Frédéric François Chopin (22 February or 1 March 1810 – 17 October 1849) born Fryderyk Franciszek Chopin, was a Polish composer of the Romantic era. A child prodigy, Chopin was born in what was then the Duchy of Warsaw. He grew up in Warsaw, which after 1815 became part of Congress Poland, and there completed his musical education and composed many of his works before leaving Poland, aged 20, less than a month before the outbreak of the November 1830 Uprising.
At the age of 21 he settled in Paris, obtaining French citizenship in 1835. During the remaining 18 years of his life, he gave only some 30 public performances, preferring the more intimate atmosphere of the salon; he supported himself by selling his compositions and as a sought-after piano teacher, and gained renown as a leading virtuoso of his generation. He formed a friendship with Franz Liszt and was admired by many of his musical contemporaries, including Robert Schumann.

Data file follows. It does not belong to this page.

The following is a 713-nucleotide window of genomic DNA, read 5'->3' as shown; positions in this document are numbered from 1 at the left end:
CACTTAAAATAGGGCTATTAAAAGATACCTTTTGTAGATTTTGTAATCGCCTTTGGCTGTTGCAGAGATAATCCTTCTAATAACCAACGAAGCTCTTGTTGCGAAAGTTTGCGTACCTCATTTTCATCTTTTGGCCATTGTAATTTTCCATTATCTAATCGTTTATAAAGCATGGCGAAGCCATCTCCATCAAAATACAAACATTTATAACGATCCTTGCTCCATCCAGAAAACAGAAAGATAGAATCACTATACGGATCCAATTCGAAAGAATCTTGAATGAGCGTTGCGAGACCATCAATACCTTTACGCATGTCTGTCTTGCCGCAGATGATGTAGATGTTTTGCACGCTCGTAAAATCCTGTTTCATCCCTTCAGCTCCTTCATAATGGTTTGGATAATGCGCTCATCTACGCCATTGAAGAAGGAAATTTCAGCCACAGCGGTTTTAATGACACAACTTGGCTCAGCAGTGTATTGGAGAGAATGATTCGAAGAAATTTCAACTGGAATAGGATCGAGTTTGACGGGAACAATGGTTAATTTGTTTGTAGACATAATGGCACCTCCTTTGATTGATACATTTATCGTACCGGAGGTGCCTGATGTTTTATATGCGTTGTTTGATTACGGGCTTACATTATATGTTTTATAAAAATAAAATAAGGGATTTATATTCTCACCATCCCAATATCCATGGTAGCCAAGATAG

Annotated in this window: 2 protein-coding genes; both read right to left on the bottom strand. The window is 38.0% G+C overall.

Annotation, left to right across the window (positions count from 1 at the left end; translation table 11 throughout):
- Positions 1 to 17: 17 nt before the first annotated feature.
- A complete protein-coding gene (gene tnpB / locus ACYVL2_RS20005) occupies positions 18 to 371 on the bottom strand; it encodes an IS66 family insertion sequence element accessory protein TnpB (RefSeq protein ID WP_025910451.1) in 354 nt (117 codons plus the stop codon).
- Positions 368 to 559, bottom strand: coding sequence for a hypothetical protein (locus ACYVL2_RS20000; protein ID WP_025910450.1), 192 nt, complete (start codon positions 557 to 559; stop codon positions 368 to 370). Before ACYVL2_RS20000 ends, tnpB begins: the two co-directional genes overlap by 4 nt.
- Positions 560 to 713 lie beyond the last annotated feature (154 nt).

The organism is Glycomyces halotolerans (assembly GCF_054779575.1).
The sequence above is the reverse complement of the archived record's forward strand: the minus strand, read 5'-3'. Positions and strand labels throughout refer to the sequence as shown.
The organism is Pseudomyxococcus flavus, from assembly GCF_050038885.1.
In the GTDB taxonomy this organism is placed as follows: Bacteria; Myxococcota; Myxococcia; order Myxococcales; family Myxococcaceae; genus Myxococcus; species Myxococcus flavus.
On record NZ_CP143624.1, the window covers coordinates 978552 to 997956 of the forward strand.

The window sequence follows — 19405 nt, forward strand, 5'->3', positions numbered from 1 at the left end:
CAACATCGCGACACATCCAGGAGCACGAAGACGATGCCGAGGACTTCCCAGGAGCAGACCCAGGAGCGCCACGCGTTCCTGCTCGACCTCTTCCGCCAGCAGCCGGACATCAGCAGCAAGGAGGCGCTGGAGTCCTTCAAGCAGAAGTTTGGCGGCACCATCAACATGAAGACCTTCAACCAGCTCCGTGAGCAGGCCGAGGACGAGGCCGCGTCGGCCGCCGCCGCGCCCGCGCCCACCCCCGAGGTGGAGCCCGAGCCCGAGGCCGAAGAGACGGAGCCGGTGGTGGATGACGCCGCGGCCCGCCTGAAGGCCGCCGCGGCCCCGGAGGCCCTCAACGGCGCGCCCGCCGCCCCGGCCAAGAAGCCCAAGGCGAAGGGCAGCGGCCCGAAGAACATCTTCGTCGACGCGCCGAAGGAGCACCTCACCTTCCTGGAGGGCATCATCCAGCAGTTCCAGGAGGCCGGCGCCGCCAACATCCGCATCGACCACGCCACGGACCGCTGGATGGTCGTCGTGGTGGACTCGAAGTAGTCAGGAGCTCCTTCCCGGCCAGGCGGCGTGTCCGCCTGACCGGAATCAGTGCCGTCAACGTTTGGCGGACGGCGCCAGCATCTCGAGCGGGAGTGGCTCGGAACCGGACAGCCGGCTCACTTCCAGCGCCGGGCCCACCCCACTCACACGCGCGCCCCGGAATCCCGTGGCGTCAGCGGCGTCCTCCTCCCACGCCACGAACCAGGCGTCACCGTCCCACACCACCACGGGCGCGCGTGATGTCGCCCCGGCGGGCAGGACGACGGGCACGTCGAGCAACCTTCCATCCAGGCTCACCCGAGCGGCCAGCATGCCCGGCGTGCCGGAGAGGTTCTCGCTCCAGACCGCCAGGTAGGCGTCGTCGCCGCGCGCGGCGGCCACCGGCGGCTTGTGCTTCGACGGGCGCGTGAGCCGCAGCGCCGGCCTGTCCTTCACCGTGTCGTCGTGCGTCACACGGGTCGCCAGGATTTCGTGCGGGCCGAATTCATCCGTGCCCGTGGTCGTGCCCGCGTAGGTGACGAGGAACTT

In his last years, he was financially supported by his admirer Jane Stirling, who also arranged for him to visit Scotland in 1848. Through most of his life, Chopin suffered from poor health; he died in Paris in 1849, probably of tuberculosis.